Frankie Gaffney not only needed to check his privilege, the co-signatories decreed; they went so far as to accuse men who recognised any truth in what he was saying of believing that straight, white men were the "most oppressed group".

That couldn't have been further from the truth. They were not dismissing the experience of women, or claiming precedence in some hierarchy of victimhood.

They were merely talking about their own experiences. This alone turned them into targets.

Men are now meant to apologise for being men, and those who don't must face the consequences.

Part of it, as expressed through this year's iconic #MeToo movement, and in the serial fall of high-profile media figures like dominoes after accusations of sexual misconduct, is a necessary recalibration of affairs after millennia when a certain brand of masculinity had things too much its own way, to the detriment of women and other men who did not conform to that stereotype.

Bono himself acknowledged, when lamenting how music had become too "girly", that "there are some good things about that". The same goes for #MeToo. That movement needs to continue and grow. More stones need to be turned over to see what lies beneath. More stories need to be told.

There's always a risk that things may swing for a while too far in the opposite direction, but eventually some healthier synthesis will be achieved. The danger is what gets lost in the meantime, not least an appreciation that masculinity is not entirely negative. It can produce violence and destruction, but also art, beauty, progress.

How many babies are we willing to throw out with that bath water?

That's what Bono was talking about. "What is rock and roll?" he said. "Rage is at the heart of it." Rage can be beautiful too.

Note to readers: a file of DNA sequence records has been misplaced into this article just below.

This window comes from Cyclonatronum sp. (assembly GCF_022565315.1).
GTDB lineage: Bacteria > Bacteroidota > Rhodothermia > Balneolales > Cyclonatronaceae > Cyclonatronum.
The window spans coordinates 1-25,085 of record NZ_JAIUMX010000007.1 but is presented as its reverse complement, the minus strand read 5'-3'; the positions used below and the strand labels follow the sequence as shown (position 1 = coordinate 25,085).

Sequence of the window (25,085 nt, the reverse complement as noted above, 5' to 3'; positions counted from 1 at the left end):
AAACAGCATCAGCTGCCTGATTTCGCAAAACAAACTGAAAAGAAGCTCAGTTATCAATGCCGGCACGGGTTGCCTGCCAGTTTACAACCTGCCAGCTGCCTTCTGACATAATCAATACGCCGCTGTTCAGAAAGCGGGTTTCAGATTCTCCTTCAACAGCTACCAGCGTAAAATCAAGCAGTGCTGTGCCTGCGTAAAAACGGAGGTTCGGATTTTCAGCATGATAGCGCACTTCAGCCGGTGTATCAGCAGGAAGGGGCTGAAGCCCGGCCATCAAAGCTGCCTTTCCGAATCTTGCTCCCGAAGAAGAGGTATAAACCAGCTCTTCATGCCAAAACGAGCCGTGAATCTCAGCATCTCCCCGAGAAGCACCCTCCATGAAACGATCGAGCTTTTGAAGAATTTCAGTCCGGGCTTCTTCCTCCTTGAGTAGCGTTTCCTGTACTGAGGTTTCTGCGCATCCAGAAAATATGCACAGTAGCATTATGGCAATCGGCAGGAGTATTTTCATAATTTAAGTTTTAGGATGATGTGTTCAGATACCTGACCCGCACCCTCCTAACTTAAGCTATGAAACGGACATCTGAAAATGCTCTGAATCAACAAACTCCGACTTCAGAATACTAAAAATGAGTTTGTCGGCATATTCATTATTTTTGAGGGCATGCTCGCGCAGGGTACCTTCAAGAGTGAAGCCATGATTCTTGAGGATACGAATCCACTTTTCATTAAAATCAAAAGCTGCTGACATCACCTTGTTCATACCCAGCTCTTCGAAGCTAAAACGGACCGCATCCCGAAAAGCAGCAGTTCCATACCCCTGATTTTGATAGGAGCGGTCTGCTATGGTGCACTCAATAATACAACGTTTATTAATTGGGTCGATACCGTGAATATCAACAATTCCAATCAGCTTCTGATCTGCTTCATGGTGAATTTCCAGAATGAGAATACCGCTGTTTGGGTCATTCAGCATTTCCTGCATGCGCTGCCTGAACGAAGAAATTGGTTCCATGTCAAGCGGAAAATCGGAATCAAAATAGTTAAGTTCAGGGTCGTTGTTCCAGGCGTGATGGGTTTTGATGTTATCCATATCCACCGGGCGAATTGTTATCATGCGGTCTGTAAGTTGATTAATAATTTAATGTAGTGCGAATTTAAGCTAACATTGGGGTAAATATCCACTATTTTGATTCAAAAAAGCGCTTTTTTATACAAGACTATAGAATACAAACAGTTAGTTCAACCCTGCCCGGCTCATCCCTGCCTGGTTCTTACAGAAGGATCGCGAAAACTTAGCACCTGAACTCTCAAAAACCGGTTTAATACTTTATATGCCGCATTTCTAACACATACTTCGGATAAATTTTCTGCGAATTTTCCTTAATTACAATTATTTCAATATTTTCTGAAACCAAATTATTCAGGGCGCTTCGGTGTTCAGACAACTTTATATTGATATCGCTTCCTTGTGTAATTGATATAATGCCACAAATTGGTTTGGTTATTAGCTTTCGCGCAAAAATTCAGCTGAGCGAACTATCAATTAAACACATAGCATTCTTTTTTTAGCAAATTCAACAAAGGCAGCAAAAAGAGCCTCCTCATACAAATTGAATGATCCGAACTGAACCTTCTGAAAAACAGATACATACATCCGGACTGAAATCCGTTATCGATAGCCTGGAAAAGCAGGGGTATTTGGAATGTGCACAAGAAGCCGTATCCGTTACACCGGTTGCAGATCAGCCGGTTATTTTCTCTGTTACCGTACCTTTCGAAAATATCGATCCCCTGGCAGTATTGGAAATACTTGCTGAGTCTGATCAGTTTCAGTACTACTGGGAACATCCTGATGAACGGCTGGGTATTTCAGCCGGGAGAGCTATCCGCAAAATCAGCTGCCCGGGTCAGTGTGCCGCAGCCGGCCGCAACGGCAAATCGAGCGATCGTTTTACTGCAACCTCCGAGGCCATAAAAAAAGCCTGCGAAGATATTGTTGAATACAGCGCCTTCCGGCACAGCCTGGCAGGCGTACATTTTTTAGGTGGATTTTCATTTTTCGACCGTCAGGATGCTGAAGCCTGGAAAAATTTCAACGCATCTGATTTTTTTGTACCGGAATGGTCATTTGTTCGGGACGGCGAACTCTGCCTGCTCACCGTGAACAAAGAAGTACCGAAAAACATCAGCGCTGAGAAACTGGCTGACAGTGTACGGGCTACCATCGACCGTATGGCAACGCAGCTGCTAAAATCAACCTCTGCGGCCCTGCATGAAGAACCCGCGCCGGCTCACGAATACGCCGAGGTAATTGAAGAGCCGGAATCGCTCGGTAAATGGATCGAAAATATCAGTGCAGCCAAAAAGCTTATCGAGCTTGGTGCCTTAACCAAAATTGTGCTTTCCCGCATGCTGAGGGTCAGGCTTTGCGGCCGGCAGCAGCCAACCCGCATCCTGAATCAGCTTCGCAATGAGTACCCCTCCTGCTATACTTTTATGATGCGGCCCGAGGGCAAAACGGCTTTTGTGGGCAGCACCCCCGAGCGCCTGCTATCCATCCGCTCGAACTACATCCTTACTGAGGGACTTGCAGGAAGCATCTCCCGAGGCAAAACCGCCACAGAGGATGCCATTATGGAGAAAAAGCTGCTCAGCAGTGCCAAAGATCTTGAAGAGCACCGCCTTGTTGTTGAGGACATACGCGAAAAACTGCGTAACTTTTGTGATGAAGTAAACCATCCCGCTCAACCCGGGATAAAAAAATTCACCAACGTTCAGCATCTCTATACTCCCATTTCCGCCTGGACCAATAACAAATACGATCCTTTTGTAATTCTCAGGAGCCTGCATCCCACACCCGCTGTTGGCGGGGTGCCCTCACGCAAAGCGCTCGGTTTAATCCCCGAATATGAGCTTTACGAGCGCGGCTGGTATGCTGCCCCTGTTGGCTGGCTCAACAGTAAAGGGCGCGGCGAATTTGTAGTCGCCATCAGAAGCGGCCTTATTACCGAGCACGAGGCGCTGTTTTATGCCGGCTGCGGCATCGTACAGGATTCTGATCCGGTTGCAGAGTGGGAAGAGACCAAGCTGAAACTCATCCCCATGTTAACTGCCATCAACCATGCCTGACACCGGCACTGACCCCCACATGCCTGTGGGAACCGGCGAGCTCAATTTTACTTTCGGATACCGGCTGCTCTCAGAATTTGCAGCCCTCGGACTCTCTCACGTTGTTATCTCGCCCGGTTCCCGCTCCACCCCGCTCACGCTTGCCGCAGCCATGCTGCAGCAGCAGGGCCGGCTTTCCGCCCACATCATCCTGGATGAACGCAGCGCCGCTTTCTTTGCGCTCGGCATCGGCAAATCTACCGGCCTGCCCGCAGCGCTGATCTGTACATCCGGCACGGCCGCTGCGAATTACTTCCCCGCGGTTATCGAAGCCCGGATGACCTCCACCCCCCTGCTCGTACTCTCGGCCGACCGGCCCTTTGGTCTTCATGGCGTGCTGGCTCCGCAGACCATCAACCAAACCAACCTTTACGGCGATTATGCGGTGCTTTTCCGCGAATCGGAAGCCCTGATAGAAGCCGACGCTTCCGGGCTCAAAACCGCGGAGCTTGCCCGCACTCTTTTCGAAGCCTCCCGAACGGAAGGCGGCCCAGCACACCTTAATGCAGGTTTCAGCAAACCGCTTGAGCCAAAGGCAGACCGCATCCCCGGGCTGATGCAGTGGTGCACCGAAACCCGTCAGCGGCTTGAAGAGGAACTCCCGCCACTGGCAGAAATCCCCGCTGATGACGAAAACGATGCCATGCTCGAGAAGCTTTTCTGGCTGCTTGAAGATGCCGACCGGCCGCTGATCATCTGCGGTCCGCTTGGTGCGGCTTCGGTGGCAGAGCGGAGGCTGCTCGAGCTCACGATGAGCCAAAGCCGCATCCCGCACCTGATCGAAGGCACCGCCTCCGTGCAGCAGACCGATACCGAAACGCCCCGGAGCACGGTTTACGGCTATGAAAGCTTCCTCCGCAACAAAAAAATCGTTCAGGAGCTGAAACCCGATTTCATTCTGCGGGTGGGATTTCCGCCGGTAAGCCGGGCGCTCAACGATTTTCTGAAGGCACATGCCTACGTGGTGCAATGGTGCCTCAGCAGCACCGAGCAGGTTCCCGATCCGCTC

That shining discontent at the world expresses itself in brilliantly poetic form in the comedy of men like Bill Hicks, too. Increasingly those spaces for the healthy expression of anger are being closed off. Men are told that they shouldn't be angry. That their anger is dangerous. Comedians are mob-shamed into toning it down. Musicians are expected to think like therapists and social workers, not the rebels which, however ludicrous it sometimes seems, they dream themselves into becoming.

This crackdown on maleness is meant to be celebrated because the so-called millennials at the heart of the movement are challenging what it means to be a man, and that in turn opens up more spaces for individuality.

But there's an unmistakable contradiction here.

Men are being urged to be themselves, but only if those selves are acceptable to others. They're being encouraged to embrace their vulnerability, to acknowledge their feelings, all in the name of a new authenticity, rather than conforming to inherited ideas about being a man. Yet the world can only cope with so much authenticity. Only certain feelings are allowed, and rage certainly isn't one of them.

In saying that men should be forced to talk about their feelings, what's really meant is that they should be forced to talk about their feelings in the same way that women do. In other words, become more like women, or, if they can't do that, at least have the decency to shut up and let women, or men more in touch with their femininity, do the talking for the rest.

But what if men don't want to talk about their feelings in that way? What if it ultimately makes them more miserable? What if they want to talk about them in a different way?

What if, more radically still, repression of their feelings is what actually makes them tick?

"When I was 16," Bono explained, "I had a lot of anger in me." His response was not to suppress it, but instead release it through music. That's healthy.

Telling men that they should zip it because they've got it made, and therefore have nothing to complain about, is what's really toxic. Being apologetic never made for good rock music, and it doesn't make for a good society either.

Sunday Independent